$10.00
Marcin Mościcki
Poland
Warszawa
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So, you got interested in the game because of its cute and original theme. Is it pasted on? What's the game behind it like? Is it anything more then a novelty? How does it compare to Dungeon Lords? Read on!

It is undeniably a euro game, a worker placement of sorts. Unlike most euros, and like most other Chvatil's games, the theme sinks deep in this one. Better be prepared, as it means there is a lot of small rules which could be considered unelegant and often do not add anything meaningful to the gameplay. They are however very well explained in the rulebook, have an easily memorable thematic reason behind them and the game is full of iconography to remind you of them, so most people grow to like them. It is not however a game for beginners or fans of elegant, streamlined mechanics.


Gameplay

Despite all those details you need to remember, the gameplay is rather simple: as a pet shop manager, over 5 or 6 rounds, you send your imps to town to do the shopping. First, every player prepares in secret groups of imps and gold, placing them on exits from their cavern (playerboard):


After everyone reveals their groups, they are sent to town starting with the biggest one (total of imps and gold):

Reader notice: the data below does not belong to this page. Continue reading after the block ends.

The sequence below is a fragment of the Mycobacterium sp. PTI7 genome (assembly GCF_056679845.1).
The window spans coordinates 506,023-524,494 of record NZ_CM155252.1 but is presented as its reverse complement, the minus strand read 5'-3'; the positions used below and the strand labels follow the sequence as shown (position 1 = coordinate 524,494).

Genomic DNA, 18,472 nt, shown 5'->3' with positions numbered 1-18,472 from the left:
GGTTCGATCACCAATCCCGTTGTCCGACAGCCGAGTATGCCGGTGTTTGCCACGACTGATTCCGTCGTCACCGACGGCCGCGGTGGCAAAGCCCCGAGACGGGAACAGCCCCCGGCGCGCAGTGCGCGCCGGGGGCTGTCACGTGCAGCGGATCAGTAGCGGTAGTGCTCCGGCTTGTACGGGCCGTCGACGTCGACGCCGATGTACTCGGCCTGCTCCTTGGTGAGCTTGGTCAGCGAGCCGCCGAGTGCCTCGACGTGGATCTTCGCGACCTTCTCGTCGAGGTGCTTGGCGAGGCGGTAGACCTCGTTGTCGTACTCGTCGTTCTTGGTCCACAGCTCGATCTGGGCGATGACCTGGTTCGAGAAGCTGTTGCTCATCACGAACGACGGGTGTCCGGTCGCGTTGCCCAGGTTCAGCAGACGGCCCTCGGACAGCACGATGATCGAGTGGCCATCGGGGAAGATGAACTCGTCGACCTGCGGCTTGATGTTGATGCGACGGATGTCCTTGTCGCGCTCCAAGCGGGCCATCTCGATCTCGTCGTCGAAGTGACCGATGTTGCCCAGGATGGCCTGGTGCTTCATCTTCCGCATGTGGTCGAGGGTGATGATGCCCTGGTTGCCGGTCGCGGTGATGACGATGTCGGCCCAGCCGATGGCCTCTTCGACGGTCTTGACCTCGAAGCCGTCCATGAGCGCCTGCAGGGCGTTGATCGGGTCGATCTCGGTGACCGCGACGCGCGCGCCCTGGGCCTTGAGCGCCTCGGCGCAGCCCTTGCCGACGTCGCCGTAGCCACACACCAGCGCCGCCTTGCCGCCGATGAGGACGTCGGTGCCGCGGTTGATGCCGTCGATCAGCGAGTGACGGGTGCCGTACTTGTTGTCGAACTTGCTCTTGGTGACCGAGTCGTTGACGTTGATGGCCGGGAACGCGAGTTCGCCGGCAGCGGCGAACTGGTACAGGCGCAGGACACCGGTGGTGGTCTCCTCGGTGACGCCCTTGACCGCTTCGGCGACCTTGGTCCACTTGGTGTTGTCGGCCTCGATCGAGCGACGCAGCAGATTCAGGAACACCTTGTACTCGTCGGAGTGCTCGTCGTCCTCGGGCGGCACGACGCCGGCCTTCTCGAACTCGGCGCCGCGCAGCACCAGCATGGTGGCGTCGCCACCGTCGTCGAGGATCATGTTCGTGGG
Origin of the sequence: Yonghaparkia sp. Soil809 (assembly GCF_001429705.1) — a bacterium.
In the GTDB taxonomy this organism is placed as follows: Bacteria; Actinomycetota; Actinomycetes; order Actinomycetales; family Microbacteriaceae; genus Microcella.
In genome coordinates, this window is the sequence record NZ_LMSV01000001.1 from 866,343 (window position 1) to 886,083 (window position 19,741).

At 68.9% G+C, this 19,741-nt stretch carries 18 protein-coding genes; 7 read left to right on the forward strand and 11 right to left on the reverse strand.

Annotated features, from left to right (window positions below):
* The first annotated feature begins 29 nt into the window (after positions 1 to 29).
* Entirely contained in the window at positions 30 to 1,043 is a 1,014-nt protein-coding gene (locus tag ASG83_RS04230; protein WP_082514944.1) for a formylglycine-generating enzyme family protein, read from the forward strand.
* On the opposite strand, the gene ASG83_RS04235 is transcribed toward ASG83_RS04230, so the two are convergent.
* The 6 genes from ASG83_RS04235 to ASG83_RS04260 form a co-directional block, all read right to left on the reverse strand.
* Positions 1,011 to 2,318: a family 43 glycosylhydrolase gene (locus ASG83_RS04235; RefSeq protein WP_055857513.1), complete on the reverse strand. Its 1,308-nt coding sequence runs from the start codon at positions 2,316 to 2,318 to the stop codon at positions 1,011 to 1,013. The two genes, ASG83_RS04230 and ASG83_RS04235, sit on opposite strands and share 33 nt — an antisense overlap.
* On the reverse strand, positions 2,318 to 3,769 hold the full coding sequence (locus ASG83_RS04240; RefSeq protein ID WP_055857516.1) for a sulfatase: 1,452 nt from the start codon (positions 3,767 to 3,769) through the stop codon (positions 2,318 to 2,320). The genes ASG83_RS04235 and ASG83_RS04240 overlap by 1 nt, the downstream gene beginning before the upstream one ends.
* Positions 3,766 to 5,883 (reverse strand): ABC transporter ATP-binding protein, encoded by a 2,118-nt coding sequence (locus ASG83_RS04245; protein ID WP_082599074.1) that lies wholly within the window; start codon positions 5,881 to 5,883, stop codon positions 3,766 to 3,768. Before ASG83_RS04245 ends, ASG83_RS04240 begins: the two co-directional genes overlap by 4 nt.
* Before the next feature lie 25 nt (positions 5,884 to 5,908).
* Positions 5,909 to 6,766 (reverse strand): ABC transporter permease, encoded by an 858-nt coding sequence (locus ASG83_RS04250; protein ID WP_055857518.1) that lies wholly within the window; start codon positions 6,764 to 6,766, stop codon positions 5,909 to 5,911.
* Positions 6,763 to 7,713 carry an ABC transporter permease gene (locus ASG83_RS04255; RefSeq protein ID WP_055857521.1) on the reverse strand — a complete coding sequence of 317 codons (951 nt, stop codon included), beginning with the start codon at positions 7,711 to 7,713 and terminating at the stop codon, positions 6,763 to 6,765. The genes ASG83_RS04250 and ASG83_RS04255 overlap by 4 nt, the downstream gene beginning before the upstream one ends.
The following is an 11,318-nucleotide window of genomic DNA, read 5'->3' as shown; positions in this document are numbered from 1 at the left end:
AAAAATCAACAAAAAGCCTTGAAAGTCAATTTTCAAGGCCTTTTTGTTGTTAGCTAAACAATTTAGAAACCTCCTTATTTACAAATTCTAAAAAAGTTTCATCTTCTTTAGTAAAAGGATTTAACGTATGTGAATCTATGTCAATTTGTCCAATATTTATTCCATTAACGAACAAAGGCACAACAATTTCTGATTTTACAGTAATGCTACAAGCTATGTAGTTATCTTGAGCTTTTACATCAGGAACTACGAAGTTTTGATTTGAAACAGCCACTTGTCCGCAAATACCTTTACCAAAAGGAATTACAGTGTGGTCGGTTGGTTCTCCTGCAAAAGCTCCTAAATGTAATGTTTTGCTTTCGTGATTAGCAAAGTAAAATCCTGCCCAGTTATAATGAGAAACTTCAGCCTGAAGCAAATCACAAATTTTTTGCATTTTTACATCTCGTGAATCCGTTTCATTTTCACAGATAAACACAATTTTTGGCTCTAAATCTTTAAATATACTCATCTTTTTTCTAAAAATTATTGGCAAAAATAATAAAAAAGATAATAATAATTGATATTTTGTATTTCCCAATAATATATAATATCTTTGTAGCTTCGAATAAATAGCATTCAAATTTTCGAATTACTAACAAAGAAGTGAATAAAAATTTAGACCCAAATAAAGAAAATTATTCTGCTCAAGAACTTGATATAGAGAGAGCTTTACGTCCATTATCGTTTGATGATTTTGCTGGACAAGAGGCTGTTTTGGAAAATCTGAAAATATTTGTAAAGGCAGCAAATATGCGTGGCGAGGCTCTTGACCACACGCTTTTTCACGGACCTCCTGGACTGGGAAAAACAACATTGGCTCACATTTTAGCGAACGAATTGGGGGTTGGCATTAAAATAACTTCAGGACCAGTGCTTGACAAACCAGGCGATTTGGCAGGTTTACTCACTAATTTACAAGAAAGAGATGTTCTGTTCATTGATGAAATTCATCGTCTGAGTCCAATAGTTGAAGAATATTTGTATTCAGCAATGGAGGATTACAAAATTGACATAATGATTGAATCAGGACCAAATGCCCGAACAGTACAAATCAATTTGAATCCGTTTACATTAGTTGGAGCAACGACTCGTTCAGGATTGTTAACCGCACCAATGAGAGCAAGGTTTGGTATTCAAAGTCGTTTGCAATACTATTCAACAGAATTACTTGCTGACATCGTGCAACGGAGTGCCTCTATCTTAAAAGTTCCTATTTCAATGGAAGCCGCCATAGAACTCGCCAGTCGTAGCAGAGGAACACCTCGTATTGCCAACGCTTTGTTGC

When a group is placed on an available spot on the main board, the player executes the associated action immediatly.
When all shopping and business is done comes the time for caring for you pets, which is the heart of the game and a mini puzzle in itself. The dial on every pet shows what kind of need cards should you draw depending on its the size.


For example, a grown direbunny requires you to draw three red cards (which will usually mean the direbunny will get angry), two yellow cards (usually will be playful) and two green cards (hunger or crapping the cage). The trick is, the actual need is defined by a symbol on the card, and you don't know what you'll find (although the distribution for every card colour is printed on your player board). This means your animals will be a bit unpredictable. The needs are of twofold importance: first, you'd better fulfill them, or the pet will suffer (and die. Or escape. Or teleport to another dimension). Secondly, the petz are judged by the needs assigned to them on shows (starting from turn 2) and by the customers (from turn 3), which translates directly to your reputation points.


This dungeon lord will give you two points for every 'angry' need and one for 'magic' need and minus one for every playfull need or suffering token on the pet you sell to him.

The good news is that there are ways to control this randomness. Firstly, you draw the cards collectively for all your pets and assign them as you please. Secondly, you have one spare card in every colour at the start, and can acquire more during the game, further widening your options. Thirdly, even if the symbol on the card is not the dominant one in that deck, you can play it so it becomes two needs - one shown on the main symbol, and one specific to the deck of that colour.